Planned ‘mass execution’ of geese in Conn. city paused after outpouring of passionate input on both sides


Tears, shouts and interruptions marked residents’ comments Wednesday night over a proposal to exterminate geese in Bristol, Conn., parks.

As the city’s Board of Parks considered a proposal to kill resident geese that are causing excessive waste that is marring Veterans Memorial Park, dozens of residents shared conflicting opinions on how the city should proceed.

One decried that “mass execution” could take place at the park dedicated to freedom and another objected that the proposed means—using nets to round up and gas to euthanize the flocks—would cause the geese to suffer for up to 45 minutes before they died.

Some speakers, though, said the excrement defiles the sanctity of the space dedicated to the city’s veterans and that it’s the city’s obligation to clean up the area and deal with the problem.

There were calls for humane alternatives, which officials explained had been tried with little effect over the years, and objections that even killing the geese would be a temporary solution since the park offered an idyllic home that would continue to attract birds. Though the birds are migratory Canada geese, Department of Energy and Environmental Protection migratory bird expert Min Huang said the geese are so comfortable in the Bristol parks that they stay year-round.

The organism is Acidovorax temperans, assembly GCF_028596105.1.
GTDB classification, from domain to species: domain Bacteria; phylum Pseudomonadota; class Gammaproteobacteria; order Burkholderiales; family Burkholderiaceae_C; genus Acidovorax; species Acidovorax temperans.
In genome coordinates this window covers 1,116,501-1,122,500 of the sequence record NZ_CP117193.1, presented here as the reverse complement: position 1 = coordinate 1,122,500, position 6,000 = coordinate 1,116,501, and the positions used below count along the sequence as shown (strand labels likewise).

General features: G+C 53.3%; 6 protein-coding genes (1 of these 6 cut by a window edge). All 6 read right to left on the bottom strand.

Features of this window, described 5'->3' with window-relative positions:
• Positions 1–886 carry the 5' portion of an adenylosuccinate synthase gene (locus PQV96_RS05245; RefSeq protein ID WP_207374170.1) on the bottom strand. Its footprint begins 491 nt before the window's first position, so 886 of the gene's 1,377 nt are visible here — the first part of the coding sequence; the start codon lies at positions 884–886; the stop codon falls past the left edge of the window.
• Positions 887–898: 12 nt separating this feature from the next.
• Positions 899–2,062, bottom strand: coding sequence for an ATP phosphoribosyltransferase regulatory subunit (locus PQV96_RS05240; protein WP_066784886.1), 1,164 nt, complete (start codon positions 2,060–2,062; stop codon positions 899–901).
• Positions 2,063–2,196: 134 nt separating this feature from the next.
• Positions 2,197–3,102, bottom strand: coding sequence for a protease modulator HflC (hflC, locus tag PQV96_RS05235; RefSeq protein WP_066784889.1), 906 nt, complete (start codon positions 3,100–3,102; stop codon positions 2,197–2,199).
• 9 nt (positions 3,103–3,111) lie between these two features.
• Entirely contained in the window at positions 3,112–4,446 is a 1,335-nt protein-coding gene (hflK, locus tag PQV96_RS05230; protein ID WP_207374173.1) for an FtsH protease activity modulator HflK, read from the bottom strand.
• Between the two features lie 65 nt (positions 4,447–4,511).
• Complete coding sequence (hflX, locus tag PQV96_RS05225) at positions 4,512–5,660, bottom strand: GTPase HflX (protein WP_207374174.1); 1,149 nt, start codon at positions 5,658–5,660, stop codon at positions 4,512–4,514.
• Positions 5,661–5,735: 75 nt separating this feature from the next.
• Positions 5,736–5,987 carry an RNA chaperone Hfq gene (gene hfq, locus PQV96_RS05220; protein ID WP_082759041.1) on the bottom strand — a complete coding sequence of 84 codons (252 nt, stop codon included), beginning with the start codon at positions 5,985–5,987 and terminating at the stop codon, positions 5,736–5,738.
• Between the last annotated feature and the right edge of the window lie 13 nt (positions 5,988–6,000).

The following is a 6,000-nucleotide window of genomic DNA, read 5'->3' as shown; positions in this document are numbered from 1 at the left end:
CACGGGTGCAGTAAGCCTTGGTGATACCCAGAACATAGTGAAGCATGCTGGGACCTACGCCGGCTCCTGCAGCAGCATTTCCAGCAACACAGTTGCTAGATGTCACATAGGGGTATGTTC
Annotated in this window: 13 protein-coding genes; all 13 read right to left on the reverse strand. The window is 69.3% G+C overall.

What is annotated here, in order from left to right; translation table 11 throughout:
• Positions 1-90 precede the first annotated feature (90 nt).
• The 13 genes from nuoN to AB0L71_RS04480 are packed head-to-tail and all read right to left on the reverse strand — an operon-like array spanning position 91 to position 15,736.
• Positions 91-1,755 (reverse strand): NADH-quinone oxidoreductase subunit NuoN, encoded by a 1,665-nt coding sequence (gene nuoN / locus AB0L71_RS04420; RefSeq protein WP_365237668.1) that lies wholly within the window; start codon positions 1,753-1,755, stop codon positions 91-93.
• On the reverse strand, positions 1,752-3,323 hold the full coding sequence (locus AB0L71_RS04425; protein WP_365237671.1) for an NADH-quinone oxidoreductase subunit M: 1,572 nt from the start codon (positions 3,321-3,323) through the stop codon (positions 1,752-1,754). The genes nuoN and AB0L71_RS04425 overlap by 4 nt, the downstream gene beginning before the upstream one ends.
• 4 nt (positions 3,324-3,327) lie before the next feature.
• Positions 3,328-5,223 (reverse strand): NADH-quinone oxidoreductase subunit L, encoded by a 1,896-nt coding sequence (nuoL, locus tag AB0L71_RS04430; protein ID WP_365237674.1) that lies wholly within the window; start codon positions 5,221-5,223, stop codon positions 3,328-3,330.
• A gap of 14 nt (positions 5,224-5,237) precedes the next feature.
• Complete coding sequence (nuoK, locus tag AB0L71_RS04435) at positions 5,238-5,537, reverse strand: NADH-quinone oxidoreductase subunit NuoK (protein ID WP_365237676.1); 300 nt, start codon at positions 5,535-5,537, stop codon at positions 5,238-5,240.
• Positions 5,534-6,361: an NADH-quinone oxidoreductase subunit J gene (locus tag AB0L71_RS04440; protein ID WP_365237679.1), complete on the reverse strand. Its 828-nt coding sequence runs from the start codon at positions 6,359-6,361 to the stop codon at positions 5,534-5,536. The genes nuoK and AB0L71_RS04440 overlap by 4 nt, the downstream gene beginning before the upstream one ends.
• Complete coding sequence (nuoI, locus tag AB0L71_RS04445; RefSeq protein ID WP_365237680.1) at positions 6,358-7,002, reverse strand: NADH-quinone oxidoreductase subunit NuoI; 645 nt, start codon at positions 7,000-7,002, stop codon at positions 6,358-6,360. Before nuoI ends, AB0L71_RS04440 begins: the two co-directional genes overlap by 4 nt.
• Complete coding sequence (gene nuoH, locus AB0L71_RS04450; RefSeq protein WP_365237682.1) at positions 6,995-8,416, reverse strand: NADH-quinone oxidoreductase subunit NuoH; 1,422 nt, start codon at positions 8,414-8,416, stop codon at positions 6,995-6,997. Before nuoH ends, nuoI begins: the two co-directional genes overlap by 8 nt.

While one resident warned that children might become sick from putting the overabundant goose feces in their mouths, another offered that she and other residents could pick it up for disposal while cleaning up after their dogs.

A fourth grader whose class wrote letters to the board on the subject suggested an alternative habitat could be made instead of investing in killing the geese.

In total, Mayor Jeff Caggiano said officials had received 119 emails, 40 phone calls and other input from residents over the contentious issue. He and Huang acknowledged that Bristol and dozens of other towns across Connecticut have wrestled with the issue for decades.

“We have a situation here where you have more geese than some people are willing to tolerate,” Huang said. “By taking a drastic measure such as euthanasia, you make progress immediately.”

Maintenance to limit the population would then require other tactics such as destroying nests, hazing birds, addling eggs, not feeding the geese and making the location less appealing, he said.

The $3,365 cost to round up the geese would likely need to continue for a few years to have the desired effect, officials said.

In response to a DEEP survey, Huang said, 60% of Connecticut municipalities reported that geese were a problem but so far none has opted to round up and euthanize the geese as Bristol is considering. New Britain, which has also had problems with geese overrunning its parks, has been limiting the population there by killing small numbers of birds.

The population of geese in the state is just too high relative to what Huang called “social tolerance.”

He estimated the state has a year-round population of 27,000 birds, while the agency’s management goal is 15,000. The state does not engage in killing geese but supports municipalities in pursuing how to manage their populations. Hunting, he said, is the most helpful tactic in more rural areas. Caggiano quipped that it would not be possible in Bristol.

Ultimately, the board decided to take no action and delayed the issue until its meeting next month, May 15 at 6 p.m.

This article by Kaitlin McCallum, Hartford Courant was first published by Phys.org on 19 April 2024. Lead Image: Credit: Pixabay/CC0 Public Domain.

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